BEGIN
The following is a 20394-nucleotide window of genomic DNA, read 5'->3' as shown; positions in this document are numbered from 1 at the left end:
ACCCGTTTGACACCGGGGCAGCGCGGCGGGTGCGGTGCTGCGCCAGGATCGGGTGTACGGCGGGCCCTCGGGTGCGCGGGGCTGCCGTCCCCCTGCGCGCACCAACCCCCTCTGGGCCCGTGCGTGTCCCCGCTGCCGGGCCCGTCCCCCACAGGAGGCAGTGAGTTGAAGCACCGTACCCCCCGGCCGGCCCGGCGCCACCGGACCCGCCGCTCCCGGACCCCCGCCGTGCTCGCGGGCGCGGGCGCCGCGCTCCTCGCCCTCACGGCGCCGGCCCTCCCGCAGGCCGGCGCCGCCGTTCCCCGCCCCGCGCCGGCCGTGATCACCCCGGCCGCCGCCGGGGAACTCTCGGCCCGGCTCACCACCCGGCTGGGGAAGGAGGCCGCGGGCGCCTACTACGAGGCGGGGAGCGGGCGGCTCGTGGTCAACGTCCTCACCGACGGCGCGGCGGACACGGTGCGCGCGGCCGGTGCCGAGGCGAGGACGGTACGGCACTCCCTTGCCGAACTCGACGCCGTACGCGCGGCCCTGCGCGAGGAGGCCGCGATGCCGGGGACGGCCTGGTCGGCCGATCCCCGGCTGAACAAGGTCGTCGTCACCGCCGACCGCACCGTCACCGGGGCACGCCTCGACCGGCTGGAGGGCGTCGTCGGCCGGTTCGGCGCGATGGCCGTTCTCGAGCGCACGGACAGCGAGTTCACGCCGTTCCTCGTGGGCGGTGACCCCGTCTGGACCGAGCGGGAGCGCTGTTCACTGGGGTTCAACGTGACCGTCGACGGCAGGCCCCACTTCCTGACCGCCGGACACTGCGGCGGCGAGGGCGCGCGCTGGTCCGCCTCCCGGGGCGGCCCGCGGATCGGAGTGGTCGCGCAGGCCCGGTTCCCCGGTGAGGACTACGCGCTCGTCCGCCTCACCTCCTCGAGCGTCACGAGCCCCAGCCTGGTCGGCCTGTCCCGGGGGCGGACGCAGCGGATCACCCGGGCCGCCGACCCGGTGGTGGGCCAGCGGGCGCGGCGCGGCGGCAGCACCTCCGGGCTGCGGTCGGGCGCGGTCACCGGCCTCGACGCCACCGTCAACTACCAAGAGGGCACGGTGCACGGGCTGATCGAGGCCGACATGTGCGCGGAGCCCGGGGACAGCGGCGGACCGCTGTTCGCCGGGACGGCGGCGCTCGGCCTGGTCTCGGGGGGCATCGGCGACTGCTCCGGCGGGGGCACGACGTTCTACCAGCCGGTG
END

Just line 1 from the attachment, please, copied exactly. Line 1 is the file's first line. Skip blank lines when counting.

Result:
The following is a 20394-nucleotide window of genomic DNA, read 5'->3' as shown; positions in this document are numbered from 1 at the left end: